Massachusetts joins Waze program and Los Angeles trials hyperlocal feature

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As part of a new data-sharing partnership, the Massachusetts Department of Transportation (MassDOT) will be using crowd-sourced information to provide motorists with real-time traffic conditions across the state.

The agency has joined the Waze Connected Citizens Program, which is a free, two-way data share of publicly available, crowd-sourced traffic information from the real-time navigation application for smartphones. Under the program, Waze provides MassDOT with real-time, anonymous, user-generated incident and motorist slow-down information, and in exchange, MassDOT provides real-time government-reported construction, crash and road closure data to Waze and its network of users.

The data-sharing partnership also allows MassDOT to compile historical data that can be used for future roadway planning and projects. The Connected Citizens Program has more than 70 other partners around the world, including the Massachusetts state capital, Boston. According to Waze, Boston has more than 709,000 monthly active users who drive a collective 172,000,000 miles (277,000,000 km) with the app switched on each month. These users actively report per month more than 1 million alerts, such as potholes, traffic congestion and crashes.

“With the addition of MassDOT in our Connected Citizens Program, Waze and MassDOT are empowering Massachusetts drivers with real-time data on changing road conditions, and closures directly from MassDOT,” said Paige Fitzgerald, Waze Connected Citizens program manager. “Building on the success we have had partnering with the City of Boston and other Massachusetts municipalities, we are excited to extend this data exchange to MassDOT, in order to further optimize local driving experiences statewide.”

Waze has launched a new feature for drivers in one of its other Program partners, Los Angeles, which aims to solve a hyperlocal traffic challenge. The ‘Difficult Intersections’ feature helps drivers navigate away from having to make stressful left turns from side streets onto a multi-lane highways, often without a traffic light to aid them. The feature is designed to balance an efficient ETA (estimated time of arrival), with limiting as many of the difficult intersections as possible. By default, Waze will calculate the best possible route that bypasses a difficult intersection, although when the detour route is significantly longer, a driver may still be routed through a difficult intersection. The goal of the feature is to reduce the amount of these intersections, not completely eliminate them.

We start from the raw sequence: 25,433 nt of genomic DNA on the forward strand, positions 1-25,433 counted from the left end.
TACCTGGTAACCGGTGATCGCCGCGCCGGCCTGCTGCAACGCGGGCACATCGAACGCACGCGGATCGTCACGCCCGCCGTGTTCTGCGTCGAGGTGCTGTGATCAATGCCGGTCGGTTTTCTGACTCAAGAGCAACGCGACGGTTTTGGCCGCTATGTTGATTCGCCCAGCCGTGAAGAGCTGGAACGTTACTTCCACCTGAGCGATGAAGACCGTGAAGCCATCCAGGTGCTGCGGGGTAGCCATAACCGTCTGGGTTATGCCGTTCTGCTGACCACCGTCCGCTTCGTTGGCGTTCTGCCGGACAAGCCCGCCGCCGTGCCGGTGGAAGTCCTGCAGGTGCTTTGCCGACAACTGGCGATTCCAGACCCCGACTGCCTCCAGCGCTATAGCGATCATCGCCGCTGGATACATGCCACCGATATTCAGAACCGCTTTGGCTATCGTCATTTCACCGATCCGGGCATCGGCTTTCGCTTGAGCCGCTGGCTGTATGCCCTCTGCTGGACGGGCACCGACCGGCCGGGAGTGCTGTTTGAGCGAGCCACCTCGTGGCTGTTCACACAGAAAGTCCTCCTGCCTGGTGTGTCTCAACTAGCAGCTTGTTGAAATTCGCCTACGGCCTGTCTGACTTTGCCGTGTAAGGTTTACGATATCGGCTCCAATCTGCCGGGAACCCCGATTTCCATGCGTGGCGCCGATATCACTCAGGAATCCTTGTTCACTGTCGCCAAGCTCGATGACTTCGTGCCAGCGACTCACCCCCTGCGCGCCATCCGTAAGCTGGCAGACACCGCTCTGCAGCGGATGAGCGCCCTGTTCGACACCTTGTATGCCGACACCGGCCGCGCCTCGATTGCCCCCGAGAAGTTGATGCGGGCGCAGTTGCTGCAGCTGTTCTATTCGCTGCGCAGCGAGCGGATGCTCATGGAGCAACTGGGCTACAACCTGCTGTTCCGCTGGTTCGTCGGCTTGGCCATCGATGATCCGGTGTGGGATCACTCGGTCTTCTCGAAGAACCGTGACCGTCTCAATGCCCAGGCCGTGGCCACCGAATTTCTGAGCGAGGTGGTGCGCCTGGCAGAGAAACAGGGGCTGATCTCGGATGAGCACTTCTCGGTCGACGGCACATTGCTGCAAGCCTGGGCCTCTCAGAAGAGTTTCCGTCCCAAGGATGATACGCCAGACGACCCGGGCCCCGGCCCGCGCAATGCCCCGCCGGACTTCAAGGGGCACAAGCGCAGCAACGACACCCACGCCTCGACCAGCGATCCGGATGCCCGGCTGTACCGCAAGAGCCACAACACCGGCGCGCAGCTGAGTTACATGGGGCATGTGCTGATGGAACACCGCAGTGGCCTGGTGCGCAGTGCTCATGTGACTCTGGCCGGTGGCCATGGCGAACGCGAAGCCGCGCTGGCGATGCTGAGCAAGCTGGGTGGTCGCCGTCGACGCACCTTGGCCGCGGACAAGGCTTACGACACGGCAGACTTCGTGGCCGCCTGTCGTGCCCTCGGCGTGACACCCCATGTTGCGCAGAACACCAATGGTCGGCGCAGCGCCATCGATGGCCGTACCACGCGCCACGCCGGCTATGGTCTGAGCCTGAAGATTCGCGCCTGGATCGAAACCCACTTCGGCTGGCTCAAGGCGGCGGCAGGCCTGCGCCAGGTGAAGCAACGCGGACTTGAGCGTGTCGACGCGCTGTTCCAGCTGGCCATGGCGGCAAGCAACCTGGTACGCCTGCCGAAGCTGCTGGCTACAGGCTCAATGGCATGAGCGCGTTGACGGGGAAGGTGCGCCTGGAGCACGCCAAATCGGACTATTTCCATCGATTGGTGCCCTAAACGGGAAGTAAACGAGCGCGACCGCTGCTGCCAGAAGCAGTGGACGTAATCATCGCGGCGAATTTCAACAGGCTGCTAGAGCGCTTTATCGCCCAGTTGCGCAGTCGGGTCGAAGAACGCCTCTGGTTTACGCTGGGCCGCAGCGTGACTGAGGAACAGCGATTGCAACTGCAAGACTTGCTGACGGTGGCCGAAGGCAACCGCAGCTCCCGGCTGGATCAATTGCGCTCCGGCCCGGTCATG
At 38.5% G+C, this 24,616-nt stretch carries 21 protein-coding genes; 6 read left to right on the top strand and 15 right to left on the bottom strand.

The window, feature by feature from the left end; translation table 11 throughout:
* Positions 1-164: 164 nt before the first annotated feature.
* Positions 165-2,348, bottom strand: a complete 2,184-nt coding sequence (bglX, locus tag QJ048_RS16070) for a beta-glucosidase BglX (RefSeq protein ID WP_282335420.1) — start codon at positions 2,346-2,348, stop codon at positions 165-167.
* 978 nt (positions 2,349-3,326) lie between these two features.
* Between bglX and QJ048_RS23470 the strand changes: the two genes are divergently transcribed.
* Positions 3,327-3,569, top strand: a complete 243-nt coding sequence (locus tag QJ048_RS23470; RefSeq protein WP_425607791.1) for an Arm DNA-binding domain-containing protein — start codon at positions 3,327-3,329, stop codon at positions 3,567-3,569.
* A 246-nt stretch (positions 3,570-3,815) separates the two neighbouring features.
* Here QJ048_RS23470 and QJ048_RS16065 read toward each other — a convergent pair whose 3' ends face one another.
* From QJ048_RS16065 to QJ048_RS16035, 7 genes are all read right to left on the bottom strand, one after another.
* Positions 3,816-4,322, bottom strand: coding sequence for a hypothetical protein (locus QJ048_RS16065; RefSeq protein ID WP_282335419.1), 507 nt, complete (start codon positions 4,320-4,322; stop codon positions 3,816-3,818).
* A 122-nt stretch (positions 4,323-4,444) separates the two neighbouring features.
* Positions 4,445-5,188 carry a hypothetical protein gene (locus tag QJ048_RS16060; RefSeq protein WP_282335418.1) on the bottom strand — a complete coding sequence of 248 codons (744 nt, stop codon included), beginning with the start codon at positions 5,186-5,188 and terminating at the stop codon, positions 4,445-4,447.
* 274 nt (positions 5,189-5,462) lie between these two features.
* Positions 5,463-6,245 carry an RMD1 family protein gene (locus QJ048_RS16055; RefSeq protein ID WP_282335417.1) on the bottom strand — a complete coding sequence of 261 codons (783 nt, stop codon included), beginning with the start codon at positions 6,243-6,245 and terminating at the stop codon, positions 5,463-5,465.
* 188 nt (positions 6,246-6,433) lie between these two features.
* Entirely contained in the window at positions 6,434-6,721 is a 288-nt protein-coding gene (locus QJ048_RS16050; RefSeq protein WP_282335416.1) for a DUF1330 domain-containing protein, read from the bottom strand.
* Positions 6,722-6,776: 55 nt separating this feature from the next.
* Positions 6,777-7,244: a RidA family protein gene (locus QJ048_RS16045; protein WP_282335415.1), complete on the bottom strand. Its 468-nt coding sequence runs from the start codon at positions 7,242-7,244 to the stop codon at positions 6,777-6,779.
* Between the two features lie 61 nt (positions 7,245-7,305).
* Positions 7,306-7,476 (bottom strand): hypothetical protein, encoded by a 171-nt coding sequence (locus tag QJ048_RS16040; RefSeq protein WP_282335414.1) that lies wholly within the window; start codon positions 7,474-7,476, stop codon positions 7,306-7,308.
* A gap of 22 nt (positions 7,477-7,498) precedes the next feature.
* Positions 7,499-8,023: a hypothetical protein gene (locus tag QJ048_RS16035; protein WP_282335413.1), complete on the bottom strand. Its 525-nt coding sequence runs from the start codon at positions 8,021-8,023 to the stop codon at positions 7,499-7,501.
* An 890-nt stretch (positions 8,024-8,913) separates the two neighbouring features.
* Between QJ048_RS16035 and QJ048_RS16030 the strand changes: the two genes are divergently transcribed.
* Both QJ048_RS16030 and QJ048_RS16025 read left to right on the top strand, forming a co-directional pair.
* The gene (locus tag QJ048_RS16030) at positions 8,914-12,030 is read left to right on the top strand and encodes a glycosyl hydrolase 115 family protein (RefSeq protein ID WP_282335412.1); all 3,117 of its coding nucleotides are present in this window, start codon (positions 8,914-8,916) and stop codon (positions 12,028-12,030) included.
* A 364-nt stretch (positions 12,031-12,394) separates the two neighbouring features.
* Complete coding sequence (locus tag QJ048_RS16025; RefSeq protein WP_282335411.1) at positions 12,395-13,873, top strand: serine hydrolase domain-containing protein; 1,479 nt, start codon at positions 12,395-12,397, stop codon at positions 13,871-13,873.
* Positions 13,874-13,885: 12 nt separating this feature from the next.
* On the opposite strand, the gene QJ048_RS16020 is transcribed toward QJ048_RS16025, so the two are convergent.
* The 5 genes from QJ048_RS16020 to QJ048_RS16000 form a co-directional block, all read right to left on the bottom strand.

The Difficult Intersections setting is automatically enabled for LA drivers, however, Wazers who prefer to drive through all intersections can easily disable the feature. To identify which intersections in the city cause drivers the most problems, Waze worked closely with its local map editor and employee community. They shared lists of what they perceived to be the most difficult intersections and provided alternate solutions.

The company also received a large amount of support from its Connected Citizens partner, the City of Los Angeles, which helped the Waze team understand the hyperlocal challenge from a municipal perspective. The feature is currently only available in Los Angeles, but Waze says it will expand to New Orleans soon, and globally as needs are identified by the Wazing community.

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Tom has edited Traffic Technology International magazine and the Traffic Technology Today website since he joined the company in May 2014. Prior to this he worked on some of the UK's leading consumer magazine titles including Men's Health and Glamour, beginning his career in journalism in 1997 after graduating with a law degree from the London School of Economics (LSE).

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